Saturday, November 03, 2007


Permaculture vision.


How hard can it be to work on TV? I’m sure it must be money for old rope. One of the blogs we like to keep tabs on is Nick’s and Kirsten’s Milkwood permaculture project in New South Wales, Australia. They’re artists and use their talents to good use on their site, including some great little videos. Blogger have recently added a video facility and, for my first attempt, I uploaded a little video for my blog on our permaculture pigs.


I was making some seed pellets to sow clover and thought it would be a great subject for a short “how to” film. It’s an idea I’ve read about in Masanobu Fukuoka’s books, The One Straw Revolution and The Natural Way of Farming. Seeds are encased in a clay / soil ball and then sown. The clay prevents the seeds being eaten by birds or rodents and, when the rain falls, the pellets moisten and the seeds start to germinate, already surrounded by earth.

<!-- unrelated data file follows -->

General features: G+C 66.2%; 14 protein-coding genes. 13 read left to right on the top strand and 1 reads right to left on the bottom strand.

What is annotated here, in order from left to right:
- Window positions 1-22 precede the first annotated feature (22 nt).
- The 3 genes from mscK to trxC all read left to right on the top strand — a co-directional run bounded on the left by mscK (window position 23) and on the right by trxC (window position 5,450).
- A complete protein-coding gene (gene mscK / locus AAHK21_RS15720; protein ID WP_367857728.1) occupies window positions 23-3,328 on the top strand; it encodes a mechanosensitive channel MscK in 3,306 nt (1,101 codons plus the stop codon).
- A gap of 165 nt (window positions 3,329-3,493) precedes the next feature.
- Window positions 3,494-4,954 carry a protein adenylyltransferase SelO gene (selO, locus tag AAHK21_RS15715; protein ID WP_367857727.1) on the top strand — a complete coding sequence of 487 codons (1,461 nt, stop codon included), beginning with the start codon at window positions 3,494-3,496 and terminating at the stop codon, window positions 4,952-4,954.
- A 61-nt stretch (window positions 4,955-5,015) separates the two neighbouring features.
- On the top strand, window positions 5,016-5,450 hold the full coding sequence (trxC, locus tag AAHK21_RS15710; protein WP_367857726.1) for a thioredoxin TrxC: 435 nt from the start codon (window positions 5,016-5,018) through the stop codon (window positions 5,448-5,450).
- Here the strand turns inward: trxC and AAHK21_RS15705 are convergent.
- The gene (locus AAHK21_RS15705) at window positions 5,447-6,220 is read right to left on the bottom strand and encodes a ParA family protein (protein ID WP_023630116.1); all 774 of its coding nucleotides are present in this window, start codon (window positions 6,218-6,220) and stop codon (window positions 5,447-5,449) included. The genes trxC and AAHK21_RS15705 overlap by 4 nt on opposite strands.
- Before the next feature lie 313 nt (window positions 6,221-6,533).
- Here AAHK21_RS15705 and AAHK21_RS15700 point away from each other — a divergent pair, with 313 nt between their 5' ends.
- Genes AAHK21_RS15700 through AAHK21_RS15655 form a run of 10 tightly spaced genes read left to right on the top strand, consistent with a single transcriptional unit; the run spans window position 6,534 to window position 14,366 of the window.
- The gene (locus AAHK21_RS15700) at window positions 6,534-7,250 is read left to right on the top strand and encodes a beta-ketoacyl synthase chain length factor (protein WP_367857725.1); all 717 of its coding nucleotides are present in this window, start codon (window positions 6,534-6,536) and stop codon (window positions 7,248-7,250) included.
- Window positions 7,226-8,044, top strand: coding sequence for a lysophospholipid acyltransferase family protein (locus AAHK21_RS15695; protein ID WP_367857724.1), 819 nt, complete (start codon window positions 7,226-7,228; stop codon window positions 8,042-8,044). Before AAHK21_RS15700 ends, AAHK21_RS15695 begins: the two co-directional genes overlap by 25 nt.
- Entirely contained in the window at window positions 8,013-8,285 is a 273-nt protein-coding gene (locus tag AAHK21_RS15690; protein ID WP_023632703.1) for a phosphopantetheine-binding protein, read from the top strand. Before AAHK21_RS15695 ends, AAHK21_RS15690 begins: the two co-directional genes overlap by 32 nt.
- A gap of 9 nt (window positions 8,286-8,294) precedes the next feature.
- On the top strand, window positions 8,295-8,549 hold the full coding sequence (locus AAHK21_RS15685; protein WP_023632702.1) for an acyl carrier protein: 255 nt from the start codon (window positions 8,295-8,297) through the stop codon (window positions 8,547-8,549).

The field that we bought last year had neither been grazed or worked for a year or two and was a jungle of grass and weeds. We’ve only really been able to get to grips with it this summer, when I first cut the waist high grass with our farmer neighbour Paul’s old Massey Ferguson, fitted with a hay-cutting implement. The grass was left to rot on the floor, not being good enough to bale for hay and us not knowing what else to do with it. I then enclosed the field in stock fencing, finishing just as some neighbours of ours, Marie Laure and Jéremie, had an urgent need for grazing for some ponies. The ponies have nibbled the whole lot to the ground, leaving most of the thistles remaining as tall sentinels and thus easy to dig out with a fork, long tap root included. There are bare patches, patches of weeds like creeping buttercup and the field needs some help. By sowing white clover we hope to improve the pasture: the clover, a leguminous plant, will fix nitrogen in the soil and, if it gets away strongly, will also mulch out other, less-desirable weeds.